Five years of growing and marketing experiments showed that napa, yard long beans, Chinese chives, cilantro, winter gourd, bitter gourd, hair gourd, Chinese eggplant, celtuce, and various greens were most popular among Chinese and Oriental people and gave good returns to the grower. Prices for Chinese vegetables sold in central Kentucky were higher than in Cincinnati or New York. Chinese eggplant, Chinese chives, yard long beans, pig ears, and Chinese radishes (daikon) were the most profitable crops on a per meter basis. Typical prices per kilo ranged from $4.00 to $6.00 for Chinese chives or $3.10 to $6.60 for yard long beans. If the produce was fresh and the same produce that was available in their homeland, orientals were willing to pay high prices.

Compared to Beijing, central Kentucky is cooler in spring, hotter in summer and warm longer in fall, making it suitable for growing most Chinese vegetables and especially good for cole crops and all kinds of Chinese radishes. Many vegetables in the cabbage family (Brassica chinensis, B. rapa var., B. oleracea) (Larkcom 1991) are staples in the Chinese and Oriental diet. In Beijing, these crops bolt in early summer and grow well only in early fall. Cold weather eliminates them by early Oct. most years. A short window for sowing seeds is typical in Beijing: 10 days around July 24th for daikon and 10 days around Aug. 8th for napa. However, in central Kentucky, Brassica crops and radishes can be grown and harvested almost the entire growing season except Aug. (Table 2). The continuous market supply is a decided advantage. Growing methods for the crops are very similar to cole crops presently grown in Kentucky.

Successive plantings during three growing seasons (spring, summer and fall) can bring good returns for farmers. Less land is required with successive plantings and many crops can be produced annually (Table 3). Several planting plans can be used, but rotation of crops in the same family is strongly recommended to reduce pest pressure.

As an example, pak choi could be direct seeded into the field on Mar. 10 or transplanted into the field on Mar. 21. By June 1, pak choi is harvested, and yard long beans and/or bitter gourd are planted in the same location. By Sept. 1, harvest of these two crops is completed, and pak choi, tai cai, and/or 'White Rat' daikon transplants are planted into the same location. Three complete cropping sequences can be realized on the same land area.

Taste tests of 15 cooked Chinese vegetables were conducted in 1991. Americans preferred five vegetables for color: beautiful heart radish, Chinese broccoli, taro, snow peas, and straw mushrooms. Americans preferred straw mushroom, snow peas, radish and Chinese chives for their flavor. Daikon radishes were popular in salads, cooking, and pickling recipes. Their crisp, tender, sweet, and juicy characteristics were among high marks given by the taste panel and were an added bonus for this crop.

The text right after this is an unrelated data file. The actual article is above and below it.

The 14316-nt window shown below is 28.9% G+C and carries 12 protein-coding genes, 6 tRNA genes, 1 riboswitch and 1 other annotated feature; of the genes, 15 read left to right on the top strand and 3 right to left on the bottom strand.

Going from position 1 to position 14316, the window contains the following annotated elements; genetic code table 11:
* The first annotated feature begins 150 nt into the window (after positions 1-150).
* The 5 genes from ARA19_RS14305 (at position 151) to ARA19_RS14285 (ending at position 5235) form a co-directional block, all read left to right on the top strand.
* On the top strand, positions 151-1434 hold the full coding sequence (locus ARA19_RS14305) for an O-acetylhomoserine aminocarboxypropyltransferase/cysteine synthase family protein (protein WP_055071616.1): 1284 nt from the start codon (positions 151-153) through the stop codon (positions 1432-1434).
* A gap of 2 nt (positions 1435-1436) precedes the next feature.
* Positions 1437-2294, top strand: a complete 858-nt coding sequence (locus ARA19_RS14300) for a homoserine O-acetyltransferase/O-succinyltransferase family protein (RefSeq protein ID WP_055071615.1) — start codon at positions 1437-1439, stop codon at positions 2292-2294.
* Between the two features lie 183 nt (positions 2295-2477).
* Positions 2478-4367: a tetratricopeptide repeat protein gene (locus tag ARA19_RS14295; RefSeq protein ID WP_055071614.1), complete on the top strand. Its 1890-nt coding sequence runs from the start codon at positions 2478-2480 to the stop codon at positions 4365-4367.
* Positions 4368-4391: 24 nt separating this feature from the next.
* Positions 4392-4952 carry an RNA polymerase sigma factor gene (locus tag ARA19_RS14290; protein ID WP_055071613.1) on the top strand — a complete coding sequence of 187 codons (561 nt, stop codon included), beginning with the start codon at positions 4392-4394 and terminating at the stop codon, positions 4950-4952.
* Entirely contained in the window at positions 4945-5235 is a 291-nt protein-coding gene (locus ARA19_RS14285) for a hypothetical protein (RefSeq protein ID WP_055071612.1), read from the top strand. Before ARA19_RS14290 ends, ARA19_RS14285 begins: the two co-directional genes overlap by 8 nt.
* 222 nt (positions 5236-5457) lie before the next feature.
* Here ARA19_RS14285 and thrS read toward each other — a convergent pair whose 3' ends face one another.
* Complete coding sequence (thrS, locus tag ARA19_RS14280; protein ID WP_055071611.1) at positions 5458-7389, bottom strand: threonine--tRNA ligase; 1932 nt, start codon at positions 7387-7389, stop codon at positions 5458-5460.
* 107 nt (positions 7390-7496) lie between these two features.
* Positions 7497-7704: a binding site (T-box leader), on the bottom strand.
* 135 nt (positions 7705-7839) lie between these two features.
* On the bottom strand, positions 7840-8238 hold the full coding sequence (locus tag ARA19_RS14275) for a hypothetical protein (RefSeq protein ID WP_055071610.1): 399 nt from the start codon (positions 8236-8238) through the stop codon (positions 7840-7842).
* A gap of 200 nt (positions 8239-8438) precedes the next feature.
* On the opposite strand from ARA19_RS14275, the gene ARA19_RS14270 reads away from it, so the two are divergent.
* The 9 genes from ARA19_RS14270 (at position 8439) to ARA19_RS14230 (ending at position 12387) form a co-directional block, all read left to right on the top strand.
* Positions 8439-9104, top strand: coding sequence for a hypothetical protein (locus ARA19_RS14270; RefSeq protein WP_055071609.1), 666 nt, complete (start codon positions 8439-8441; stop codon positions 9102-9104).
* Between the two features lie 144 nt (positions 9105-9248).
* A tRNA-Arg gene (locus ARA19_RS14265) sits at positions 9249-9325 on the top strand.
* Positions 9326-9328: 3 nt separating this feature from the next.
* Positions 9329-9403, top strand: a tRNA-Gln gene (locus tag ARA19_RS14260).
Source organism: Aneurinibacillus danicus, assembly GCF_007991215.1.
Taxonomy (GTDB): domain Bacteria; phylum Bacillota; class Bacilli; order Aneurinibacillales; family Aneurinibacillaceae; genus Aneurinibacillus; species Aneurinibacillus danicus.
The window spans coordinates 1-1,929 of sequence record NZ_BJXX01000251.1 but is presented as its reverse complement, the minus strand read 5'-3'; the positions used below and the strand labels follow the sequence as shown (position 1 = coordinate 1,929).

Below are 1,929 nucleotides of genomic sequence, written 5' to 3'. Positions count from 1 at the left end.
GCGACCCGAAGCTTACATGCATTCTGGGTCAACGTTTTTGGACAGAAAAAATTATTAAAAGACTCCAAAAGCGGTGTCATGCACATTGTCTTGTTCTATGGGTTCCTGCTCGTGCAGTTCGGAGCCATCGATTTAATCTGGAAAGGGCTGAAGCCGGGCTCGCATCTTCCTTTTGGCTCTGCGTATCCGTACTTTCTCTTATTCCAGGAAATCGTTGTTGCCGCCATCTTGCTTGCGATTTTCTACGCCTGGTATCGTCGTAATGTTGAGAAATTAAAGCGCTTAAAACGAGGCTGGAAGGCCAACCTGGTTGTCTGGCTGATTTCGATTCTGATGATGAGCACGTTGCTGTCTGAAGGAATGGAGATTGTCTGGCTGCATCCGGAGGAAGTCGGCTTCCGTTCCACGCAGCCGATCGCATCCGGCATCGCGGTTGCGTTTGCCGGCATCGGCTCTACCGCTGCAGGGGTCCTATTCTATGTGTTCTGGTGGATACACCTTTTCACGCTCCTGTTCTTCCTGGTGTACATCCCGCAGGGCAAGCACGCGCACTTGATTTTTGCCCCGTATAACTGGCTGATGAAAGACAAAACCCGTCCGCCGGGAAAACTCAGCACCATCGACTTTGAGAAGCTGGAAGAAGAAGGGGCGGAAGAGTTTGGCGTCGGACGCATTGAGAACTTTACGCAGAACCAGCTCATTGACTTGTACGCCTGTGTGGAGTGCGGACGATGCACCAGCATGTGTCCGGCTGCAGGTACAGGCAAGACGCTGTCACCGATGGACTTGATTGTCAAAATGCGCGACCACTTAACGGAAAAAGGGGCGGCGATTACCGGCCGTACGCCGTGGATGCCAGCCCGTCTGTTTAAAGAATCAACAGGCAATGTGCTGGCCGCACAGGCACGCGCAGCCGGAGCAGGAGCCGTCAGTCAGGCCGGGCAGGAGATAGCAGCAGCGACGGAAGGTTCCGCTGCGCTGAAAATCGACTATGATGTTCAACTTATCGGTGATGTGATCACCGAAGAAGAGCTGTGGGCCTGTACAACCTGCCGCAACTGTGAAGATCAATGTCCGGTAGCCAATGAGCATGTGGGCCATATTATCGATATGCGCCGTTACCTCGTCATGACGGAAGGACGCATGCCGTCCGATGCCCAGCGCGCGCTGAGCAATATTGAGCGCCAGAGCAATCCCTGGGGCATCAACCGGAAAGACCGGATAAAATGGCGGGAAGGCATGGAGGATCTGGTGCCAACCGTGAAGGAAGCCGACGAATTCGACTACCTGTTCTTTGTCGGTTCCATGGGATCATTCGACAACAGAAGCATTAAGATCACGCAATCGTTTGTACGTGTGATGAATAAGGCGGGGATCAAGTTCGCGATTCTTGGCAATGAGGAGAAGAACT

A relatively small volume of each vegetable type is in demand at any one time or place, so this market can easily be saturated. To guard against market saturation, growers should develop a special niche--supply fresh, tender crops harvested at peak, package vegetables attractively, and choose a variety of clients and market mixes. Remember, Chinese vegetables are widely used by all Asians and many Americans.

Specialty vegetables can potentially yield very high returns per square meter. Therefore, they justify more intensive production methods and often require more exacting management.

Since they are often highly perishable, competition is still minimal from distant markets. Produce from California is a key to central Kentucky grocery store prices. Due to the flood in California in 1995, the prices of napa and pak choi were 50% higher for half a year. Kentucky climate gives growers an advantage to grow cole crops and radishes in late spring and early fall when there are no quality products from California.

Freshness of produce is the key to gaining the Chinese market. Without sophisticated post-harvest handling or packaging methods, limit your market radius to easy traveling distance (120 km, 200 miles) to help ensure the freshest specialty produce.

Most importantly, growers must identify specific markets, even before ordering seed. Whether the market is direct retail to consumers, a restaurant, or direct sales to neighborhoods dictates which crops will be grown and what special cultural or post-harvest practices will be required.